Veritas and Lee Valley Tools have released their long awaited Veritas Shooting Plane. It is a very nicely engineered plane, that is very adept at it’s tasks. We have a full line of custom made shooting boards ready to order for it as well!
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This installment is about more of the accessories we offer for our shooting boards that either help them become more versatile, or perform their tasks better. If you missed the first installment of this article, you can read it here. Today’s woodworking shops need versatile tooling, tooling that can bring the best results to any project. I have designed a few things that help our already very versatile shooting boards perform even more useful tasks.
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Accessories for a shooting board? Well yes! Nothing brings the fit and finish of woodworking to perfection like a shooting board. High accuracy and shooting versatility is a hallmark of our shooting board line.
We offer over ten different shooting board styles that offer woodworkers an accurate shooting experience based on their choice of planes, their need to shoot rectangular or molding stocks or both, and the angles they need to shoot the most. What many may not be aware of is that we also offer a range of accessories for our shooting boards that help make them do a wider range of woodworking tasks. Continue Reading »
It’s one of those questions I get asked quite often, and interestingly, the answer is pretty succinct. Precision, safety and accuracy. But the reasons behind why we may want to shoot come from a lot of different woodworking situations, and these situations can usually be improved by using an accurate shooting board.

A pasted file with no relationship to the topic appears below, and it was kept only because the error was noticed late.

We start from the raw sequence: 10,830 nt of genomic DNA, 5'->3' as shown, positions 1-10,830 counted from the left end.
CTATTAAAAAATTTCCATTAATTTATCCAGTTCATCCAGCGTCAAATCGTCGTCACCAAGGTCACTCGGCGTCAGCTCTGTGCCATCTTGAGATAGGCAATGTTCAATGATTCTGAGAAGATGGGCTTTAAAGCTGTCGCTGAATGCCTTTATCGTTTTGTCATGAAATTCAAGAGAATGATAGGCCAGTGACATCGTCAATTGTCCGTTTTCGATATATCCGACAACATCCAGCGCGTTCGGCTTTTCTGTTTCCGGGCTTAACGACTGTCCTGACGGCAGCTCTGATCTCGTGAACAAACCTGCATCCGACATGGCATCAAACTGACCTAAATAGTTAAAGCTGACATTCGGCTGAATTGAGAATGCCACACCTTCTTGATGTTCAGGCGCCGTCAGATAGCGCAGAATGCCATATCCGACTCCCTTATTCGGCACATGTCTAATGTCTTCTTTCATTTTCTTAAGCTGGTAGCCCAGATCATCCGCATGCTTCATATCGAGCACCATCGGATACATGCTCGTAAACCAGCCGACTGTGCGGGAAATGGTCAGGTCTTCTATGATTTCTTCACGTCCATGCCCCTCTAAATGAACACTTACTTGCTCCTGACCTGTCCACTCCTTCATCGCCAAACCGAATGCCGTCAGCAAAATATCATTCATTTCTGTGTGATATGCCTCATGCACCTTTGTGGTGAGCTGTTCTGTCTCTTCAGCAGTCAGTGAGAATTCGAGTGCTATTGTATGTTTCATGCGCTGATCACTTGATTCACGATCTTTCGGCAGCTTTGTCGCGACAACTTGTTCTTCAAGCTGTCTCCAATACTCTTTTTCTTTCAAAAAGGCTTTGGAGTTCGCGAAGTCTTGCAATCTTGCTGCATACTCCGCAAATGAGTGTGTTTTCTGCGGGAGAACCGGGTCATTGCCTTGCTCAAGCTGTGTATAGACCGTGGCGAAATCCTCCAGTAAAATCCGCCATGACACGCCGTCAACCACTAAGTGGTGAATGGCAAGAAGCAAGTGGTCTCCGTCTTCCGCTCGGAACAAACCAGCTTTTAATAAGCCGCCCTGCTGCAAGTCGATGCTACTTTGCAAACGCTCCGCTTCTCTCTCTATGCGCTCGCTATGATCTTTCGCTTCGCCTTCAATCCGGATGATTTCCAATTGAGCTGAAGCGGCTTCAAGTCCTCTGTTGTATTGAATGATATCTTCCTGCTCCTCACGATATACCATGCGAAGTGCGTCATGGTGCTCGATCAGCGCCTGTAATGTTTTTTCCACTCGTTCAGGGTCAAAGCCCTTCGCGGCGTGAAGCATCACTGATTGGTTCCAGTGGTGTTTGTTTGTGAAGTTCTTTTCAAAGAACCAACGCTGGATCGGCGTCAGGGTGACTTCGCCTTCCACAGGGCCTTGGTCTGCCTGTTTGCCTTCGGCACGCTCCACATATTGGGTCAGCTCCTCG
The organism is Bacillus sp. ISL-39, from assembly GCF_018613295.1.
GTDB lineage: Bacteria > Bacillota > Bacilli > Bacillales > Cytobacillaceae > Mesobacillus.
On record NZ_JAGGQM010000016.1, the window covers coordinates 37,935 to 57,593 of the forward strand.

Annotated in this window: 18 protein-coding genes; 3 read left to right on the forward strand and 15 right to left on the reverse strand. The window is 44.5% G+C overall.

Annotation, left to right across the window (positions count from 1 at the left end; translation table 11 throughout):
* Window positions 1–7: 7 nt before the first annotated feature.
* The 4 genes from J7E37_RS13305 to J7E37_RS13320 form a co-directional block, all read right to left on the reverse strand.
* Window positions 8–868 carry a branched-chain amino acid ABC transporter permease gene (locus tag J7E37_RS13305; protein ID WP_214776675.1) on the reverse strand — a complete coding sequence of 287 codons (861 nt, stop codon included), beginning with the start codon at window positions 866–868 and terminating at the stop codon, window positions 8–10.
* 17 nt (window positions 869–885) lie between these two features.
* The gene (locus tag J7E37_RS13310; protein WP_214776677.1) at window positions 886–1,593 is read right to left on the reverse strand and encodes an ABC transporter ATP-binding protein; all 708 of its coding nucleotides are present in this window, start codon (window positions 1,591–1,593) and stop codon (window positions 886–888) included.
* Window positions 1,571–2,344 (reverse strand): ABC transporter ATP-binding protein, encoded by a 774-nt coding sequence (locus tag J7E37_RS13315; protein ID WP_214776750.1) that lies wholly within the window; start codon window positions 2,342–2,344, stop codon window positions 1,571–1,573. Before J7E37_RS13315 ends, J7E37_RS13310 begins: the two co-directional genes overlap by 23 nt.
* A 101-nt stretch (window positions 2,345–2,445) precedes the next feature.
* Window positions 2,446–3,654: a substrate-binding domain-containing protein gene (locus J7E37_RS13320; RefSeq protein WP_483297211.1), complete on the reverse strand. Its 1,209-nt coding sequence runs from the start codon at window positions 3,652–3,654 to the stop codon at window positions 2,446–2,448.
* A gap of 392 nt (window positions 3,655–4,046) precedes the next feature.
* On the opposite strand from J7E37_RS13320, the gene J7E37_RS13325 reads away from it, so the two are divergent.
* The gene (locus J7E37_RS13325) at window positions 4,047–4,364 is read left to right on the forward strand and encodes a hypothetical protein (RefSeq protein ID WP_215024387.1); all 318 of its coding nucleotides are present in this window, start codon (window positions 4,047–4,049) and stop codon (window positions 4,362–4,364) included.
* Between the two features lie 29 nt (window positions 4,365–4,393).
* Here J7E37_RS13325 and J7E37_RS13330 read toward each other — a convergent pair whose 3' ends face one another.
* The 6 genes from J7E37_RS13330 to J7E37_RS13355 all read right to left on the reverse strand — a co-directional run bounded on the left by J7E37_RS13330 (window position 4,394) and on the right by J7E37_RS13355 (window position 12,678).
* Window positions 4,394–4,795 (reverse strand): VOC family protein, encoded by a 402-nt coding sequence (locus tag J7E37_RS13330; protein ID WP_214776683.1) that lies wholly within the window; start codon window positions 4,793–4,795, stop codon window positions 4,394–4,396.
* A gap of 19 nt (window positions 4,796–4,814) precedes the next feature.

Having a shooting board can be a solution to many woodworking’s problems. What a shooting board does in it’s most basic form is create a chute for a hand plane to slide squarely (side to side, and front to back) to the work, and position a fence to hold the work at a specifically given angle, such as 90 or 45 degrees, so that the end grain of the work can be planed square and smooth. The finish result desired is the smooth finish and squareness front to back, top to bottom. Continue Reading »
We have heard from many left handed clients, thanking us for our attention to left handed tooling. We have offered nearly every right handed tool we make in a left handed version since day one, as well as with the introduction of each new tool we offer, and for the same price, either hand.
Call it a mission statement if you like, but I personally like helping woodworkers create, while achieving their personal best levels of craftsmanship no matter which hand they favor. Our tools are designed to help create fine craftsmanship with either hand, no matter which side you favor. We make a number of woodworking tools and jigs that are purpose-made to help unlock the creative process, making the tools you may already have, work even better and more accurately, by giving both you and your tools as much capability as we can in the process. Continue Reading »